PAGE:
THE DAMEN-SPONSORED DUTCH WOMEN’S ROWING TEAM SETS ITS SIGHTS ON THE RIO OLYMPICS
With the Rio de Janeiro 2016 Olympics just around the corner, the Dutch women’s rowing team has clear goals. Team coach Josy Verdonkschot tells us more about the sacrifices that have to be made to have a shot at Olympic glory. With Damen active in sponsoring the team, he also highlights the importance of corporate financial support for a sport that comes to our TV screens just once every four years.
Rowing is not a professional sport – almost all of the Dutch women’s rowing team are either students or recent graduates. “We have a varied group,” opens Mr Verdonkschot. “These women have chosen to put everything else in their lives to one side to train for the Olympics.”
Training body and mind
World class rowers are famed for their intensive training schedules: the Dutch women’s team are no different: “In an Olympic year our training increases to around 22 hours a week for 48 weeks a year. Yes, they are making sacrifices, but they are trying to reach the pinnacle of world sport. The challenge is not only to win, but to win within yourself. If your body is able, and if your mind has the will, then you can aim for the highest goals. Nothing tops that.”
Ambitions for Rio 2016
“Of the fourteen Olympic rowing disciplines, six are women’s events,” informs Mr Verdonkschot. “We are concentrating on four events in Rio: the quadruple sculls, the coxless pairs, the eight and the lightweight double sculls. We have already qualified for the first two and we have an important qualification event coming up for the last two events.”
When talking about his team’s ambitions for Rio, he is realistic: “Our first goal is to get all four teams qualified. I think that we a good chance of medals for the eight and quadruple sculls. Although the lightweight double sculls have a good chance too!”
Playing a vital role in the team’s training schedule is corporate sponsorship. Compared to football, for instance, rowing has fewer opportunities for exposure. “A football team is the centre of attention every week. As a rower, you are in the spotlight every four years. Therefore it is harder to obtain long term sponsorship. As team sponsor of our lightweight double sculls squad, Damen is an extremely welcome addition to our sponsorship. This financial support allows us to carry out extra training camps as major competitions approach. This is invaluable – it allows the team to focus and prepare. To work towards that peak moment.”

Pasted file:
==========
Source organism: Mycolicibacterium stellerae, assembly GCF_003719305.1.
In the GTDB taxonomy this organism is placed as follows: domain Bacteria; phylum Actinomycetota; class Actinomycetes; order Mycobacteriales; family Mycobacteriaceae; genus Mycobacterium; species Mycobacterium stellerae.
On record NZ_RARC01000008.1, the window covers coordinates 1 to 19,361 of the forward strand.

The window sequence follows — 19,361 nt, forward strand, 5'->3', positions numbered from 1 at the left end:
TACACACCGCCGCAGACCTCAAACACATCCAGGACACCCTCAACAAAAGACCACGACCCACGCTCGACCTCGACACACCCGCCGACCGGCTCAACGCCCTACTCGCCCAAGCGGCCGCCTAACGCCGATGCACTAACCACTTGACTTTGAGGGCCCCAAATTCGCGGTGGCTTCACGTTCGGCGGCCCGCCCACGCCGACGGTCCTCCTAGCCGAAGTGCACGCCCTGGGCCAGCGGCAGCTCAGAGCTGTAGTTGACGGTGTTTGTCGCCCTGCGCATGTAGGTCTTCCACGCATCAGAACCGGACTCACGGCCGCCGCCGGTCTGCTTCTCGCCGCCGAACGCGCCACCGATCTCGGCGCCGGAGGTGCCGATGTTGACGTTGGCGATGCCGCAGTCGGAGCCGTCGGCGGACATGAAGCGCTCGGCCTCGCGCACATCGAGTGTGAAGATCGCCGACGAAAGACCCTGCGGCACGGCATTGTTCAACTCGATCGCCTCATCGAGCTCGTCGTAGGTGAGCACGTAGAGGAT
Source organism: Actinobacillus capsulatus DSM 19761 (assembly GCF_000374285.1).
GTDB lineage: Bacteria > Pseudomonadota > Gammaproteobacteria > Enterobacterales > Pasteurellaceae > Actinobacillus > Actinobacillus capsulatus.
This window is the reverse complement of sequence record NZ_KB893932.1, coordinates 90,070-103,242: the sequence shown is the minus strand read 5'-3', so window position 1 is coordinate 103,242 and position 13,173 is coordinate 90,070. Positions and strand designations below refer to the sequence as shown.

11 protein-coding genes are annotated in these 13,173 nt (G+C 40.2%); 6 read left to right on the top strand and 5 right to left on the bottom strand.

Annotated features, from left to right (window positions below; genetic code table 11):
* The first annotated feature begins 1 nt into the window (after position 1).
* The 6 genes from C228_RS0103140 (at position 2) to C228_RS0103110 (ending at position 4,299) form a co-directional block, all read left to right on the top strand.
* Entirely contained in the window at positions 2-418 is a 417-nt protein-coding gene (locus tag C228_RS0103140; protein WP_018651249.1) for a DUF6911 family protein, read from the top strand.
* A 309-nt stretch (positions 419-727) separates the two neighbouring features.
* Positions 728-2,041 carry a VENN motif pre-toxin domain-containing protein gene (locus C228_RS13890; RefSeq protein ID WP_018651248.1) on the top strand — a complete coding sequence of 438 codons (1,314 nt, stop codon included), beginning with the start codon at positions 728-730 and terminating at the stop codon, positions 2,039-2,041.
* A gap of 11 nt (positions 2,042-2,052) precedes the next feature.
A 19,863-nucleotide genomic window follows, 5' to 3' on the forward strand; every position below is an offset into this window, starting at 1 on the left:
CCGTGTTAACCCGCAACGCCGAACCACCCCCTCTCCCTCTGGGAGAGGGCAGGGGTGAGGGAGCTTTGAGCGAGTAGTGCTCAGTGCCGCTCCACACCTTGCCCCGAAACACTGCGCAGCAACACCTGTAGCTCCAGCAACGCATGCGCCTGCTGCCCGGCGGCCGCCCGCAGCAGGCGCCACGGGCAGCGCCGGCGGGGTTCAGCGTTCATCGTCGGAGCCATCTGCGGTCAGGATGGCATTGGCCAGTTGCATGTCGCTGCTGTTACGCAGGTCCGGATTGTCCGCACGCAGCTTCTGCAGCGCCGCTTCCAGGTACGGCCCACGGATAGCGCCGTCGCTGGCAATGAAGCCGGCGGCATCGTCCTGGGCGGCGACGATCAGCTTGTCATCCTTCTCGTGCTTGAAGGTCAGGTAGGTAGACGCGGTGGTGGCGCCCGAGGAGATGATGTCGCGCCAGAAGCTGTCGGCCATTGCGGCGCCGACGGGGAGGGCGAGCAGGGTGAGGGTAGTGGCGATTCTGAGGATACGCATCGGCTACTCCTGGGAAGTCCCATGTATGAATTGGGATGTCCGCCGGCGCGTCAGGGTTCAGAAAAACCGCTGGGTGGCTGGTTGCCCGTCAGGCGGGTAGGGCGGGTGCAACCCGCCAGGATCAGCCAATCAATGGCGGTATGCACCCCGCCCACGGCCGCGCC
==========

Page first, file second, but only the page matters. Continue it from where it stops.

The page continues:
The golden triangle of rowing boat design
“Designing a rowing boat is a challenge,” says Dutch women’s rowing team coach Josy Verdonkschot. “An ‘eight’ boat, for example, is 17 metre long and weighs around 100 kilos. Add a ballast of around 700 kilos (for a women’s team), and you have a nice design proposal!”
“Furthermore, rowing involves resistance against water. Damen is a company whose vessels face the same challenge of moving as efficiently as possible through water. If you consider possible cooperation from Delft Technical University, there is definitely potential for collaboration to optimise hull design. For me, this is the golden triangle of science, commercial sector and sport.
THE DETERMINATION TO WIN
The sport of rowing is quite well known within Damen: the company has an experienced team – the Damen eight – and, as of this year, a new ladies coxed four (C4+) team.
Both teams will be competing in corporate events at the Damensponsored Rowing Regatta at Laga, the student rowing club in Delft. The event, held at the Willem-Alexander rowing course near Rotterdam, is becoming well known in the rowing world as one of the highlights of the year.
“We are a new team, with not that much experience,” says Damen Employer Branding Advisor (and ladies rowing team member) Sanne Dekker. “But that is the whole idea of this event – to get people interested and involved with the sport of rowing.” The team is currently busy training for the 500 metre race, and will have the opportunity to finetune their stroke during a rowing clinic offered by Laga.
A relative newcomer to the sport – Sanne gained some rowing experience whilst studying Sport Management & Marketing – her ambitions for the event are clear: “I always want to win!”